In his testimony Band, who also serves as counsel to LCA, stated in part, “[I]t is difficult to understand how the public or Congress itself would benefit from politicization of the Register’s position by making it subject to presidential appointment and Senate confirmation, as this legislation proposes. Such politicization of the position necessarily would result in a Register more actively engaged in policy development than in competent management and modernization. Additionally, a politicized selection process likely would result in a Register who does not balance the competing interests of all stakeholders in the copyright system.”

This potential conflict of interest has raised red flags for many of the bill’s opponents, who feel that such legislation would favor commercial interests over the information community. Making the position a presidential appointment, they feel, would needlessly politicize a role that benefits from remaining politically neutral.

As EFF pointed out on its website, “It’s important to note that, except in rare, narrow circumstances, the Register of Copyrights does not make copyright policy. Congress does.”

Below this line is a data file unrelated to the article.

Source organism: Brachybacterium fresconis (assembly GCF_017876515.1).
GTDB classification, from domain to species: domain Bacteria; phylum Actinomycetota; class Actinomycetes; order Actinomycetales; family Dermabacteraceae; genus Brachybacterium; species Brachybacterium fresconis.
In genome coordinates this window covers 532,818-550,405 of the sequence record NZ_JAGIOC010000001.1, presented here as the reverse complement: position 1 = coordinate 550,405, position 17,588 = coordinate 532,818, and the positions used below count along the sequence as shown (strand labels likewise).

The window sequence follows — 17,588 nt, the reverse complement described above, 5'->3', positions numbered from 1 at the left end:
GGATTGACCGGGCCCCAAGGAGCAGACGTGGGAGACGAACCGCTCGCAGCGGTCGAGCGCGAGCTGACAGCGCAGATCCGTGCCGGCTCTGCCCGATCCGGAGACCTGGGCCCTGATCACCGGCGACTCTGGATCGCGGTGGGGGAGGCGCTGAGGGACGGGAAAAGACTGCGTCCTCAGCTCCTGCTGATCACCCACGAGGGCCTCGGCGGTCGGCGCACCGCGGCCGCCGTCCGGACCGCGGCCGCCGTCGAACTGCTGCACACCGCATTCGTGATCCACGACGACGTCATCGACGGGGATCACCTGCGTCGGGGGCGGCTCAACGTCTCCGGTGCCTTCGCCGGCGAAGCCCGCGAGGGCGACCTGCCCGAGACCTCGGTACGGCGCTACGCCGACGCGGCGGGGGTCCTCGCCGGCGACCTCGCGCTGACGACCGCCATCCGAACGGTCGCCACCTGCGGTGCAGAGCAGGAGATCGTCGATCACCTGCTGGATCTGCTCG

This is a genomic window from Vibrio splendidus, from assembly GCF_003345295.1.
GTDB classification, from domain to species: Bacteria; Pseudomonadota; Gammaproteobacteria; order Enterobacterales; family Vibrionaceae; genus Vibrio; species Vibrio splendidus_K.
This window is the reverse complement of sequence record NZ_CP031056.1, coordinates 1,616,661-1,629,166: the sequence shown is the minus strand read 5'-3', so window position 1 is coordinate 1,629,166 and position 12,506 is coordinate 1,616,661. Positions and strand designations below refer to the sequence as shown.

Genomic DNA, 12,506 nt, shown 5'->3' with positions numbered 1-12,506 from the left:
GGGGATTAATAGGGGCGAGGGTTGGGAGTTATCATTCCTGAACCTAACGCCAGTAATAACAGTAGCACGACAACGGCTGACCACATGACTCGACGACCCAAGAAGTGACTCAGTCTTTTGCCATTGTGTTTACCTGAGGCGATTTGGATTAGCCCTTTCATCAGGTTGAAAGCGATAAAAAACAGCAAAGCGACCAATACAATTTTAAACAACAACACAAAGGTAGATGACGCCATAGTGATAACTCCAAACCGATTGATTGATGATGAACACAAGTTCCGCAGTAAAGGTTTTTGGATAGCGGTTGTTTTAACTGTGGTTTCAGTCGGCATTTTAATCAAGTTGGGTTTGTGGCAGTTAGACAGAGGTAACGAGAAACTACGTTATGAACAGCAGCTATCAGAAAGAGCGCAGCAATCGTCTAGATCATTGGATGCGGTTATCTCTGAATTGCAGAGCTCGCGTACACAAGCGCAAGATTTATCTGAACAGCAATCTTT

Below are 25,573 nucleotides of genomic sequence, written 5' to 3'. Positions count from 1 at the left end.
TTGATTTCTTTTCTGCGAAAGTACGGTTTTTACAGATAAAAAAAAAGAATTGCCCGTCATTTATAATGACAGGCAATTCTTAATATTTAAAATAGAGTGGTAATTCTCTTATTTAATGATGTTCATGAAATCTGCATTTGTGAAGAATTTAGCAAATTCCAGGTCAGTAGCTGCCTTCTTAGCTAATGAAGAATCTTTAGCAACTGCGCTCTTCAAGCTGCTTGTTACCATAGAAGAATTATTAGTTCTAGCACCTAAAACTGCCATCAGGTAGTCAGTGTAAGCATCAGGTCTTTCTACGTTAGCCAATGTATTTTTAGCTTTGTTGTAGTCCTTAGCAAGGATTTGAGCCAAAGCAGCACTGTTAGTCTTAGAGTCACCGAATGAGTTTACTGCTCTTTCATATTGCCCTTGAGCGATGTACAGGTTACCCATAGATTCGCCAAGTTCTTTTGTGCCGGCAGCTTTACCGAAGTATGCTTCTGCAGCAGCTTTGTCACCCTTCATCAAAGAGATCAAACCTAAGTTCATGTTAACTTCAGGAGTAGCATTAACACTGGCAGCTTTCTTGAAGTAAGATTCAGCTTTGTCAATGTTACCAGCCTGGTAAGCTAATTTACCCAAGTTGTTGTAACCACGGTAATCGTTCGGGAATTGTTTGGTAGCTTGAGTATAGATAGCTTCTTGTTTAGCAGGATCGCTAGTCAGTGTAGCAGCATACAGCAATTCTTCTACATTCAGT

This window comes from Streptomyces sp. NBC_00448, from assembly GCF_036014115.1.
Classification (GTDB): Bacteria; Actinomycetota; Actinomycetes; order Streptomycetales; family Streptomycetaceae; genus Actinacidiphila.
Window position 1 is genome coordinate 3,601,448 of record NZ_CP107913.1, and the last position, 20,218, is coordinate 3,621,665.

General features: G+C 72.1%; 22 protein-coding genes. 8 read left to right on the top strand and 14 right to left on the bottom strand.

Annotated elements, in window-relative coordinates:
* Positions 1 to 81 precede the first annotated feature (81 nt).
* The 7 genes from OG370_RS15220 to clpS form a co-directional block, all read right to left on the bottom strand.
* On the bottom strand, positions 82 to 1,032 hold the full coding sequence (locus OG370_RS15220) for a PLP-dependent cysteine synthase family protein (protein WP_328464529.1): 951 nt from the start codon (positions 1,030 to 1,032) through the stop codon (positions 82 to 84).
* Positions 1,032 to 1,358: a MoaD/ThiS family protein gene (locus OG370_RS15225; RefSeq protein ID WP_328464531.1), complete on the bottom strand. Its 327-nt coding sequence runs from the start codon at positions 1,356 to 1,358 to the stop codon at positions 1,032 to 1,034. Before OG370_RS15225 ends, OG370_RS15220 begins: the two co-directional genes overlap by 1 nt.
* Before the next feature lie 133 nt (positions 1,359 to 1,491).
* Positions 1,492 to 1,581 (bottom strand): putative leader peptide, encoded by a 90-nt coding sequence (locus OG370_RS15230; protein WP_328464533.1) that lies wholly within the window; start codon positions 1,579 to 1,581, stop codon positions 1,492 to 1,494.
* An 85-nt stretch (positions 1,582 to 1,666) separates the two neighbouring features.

The Copyright Office’s mission, at present, is to provide registration and renewal of copyrights, keep records of the process, and provide public access to those activities. As SAA noted in an open letter to Senators Roy Blunt and Amy Klobuchar, of the Senate Rules and Administration Committee, “Managing data and receiving, preserving, cataloging, and making accessible the huge volume of requests received each year. This is work that librarians are uniquely qualified to handle.”

Several opponents to the legislation have also noted that it would represent a decrease of power for Carla Hayden—the first African American and the first woman to serve as Librarian of Congress, as well as one of the few credentialed librarians to do so, not to mention a former ALA president.

“I find it highly suspicious that this current bill immediately waters down [Hayden’s] hiring authority in a critical area of public concern,” said Kyle K. Courtney, Copyright Advisor for Harvard University and a 2015 LJ Mover & Shaker. “The bill contemplates changing the Register of Copyrights from a direct hire by Dr. Hayden, to a muddled reporting structure by President[ial] appointment, advised by a Congressional panel composed of the Speaker of the House, the President of the Senate, the majority and minority leaders of both houses, and, finally, the Librarian of Congress. How will diluting Dr. Hayden’s power to hire and supervise the Register and the Copyright Office…’modernize’ the Copyright Office?”


In the two years since S. 1010 and H.R. 1695 were first introduced, LC has continued to make progress on its mandate to modernize and provide access to its materials.